Many companies have entered a vicious circle where they seek to win over the opposition and direct their entire their social investment budget to projects that these groups demand. This process can worsen conflict and entrench dependency, as well as exclude more marginalized community members, such as women or low-income people.

It is important for companies to hold public consultations, to engage with community leaders, and respond to grievances. But it is also important to adopt broad engagement strategies that consider the needs of the whole community.

Hydro-Québec’s Eastmain-1-A/Sarcelle/Rupert project in Québec represents a great example of this in the renewable sector. Prior to the project, an agreement signed with the Cree communities defined the terms of partnership in the project, and Hydro-Québec committed to ensuring Cree participation in studies and work related to construction. After the project was completed, an independent review committee conducted a broad consultation with 200 people from the six Aboriginal communities living in the area and concluded that the project promoted better understanding between the parties and greater Cree participation in developing the region.

Understand How Social and Political Interactions Are Linked

Traditionally, government affairs teams have managed processes around securing government licenses and political relationships, and political risk insurance seeks to manage risks from expropriation, coups, and other events that might affect the overall viability of a project. Meanwhile, social performance teams manage immediate community interactions. Very frequently, this distinction is unhelpful.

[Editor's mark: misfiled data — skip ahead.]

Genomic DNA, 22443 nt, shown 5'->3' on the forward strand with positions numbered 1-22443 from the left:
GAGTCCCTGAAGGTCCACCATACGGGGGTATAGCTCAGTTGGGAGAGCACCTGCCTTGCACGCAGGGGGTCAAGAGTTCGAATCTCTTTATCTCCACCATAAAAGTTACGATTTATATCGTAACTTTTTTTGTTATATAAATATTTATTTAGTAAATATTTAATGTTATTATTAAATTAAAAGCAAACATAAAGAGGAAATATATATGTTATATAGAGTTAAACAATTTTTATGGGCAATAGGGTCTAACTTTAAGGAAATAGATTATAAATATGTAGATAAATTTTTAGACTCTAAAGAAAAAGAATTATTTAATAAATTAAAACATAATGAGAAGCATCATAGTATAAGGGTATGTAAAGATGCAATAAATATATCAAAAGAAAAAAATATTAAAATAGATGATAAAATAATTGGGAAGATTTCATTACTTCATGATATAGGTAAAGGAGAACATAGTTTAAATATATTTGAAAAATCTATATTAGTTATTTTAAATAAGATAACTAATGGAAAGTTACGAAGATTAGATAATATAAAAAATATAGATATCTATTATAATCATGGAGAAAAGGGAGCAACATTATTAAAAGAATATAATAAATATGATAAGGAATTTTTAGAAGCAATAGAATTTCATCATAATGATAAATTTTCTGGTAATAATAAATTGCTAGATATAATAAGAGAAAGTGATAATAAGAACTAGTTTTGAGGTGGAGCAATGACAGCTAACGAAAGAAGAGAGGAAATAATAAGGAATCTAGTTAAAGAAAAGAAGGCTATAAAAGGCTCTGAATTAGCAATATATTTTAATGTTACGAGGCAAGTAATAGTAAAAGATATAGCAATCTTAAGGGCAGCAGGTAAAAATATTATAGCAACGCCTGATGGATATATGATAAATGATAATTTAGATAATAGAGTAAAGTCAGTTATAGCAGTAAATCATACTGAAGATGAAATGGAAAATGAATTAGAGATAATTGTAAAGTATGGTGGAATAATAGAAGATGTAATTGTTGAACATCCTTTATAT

Political stakeholders can have opposing agendas—the national government might welcome foreign investment in renewables projects, while regional political leaders are concerned about local environmental and social impacts, and may not see any benefit from the revenue and taxation that the projects bring to the country. These local leaders can use their networks to generate considerable opposition and resistance.

Renewables companies need to conduct detailed mapping of the relationships between different stakeholder groups and plan for scenarios where these relationships might escalate social risk. And renewables companies should adopt a holistic approach to their social license that considers the project context beyond the immediate environment.

Consider the Local/Global Nexus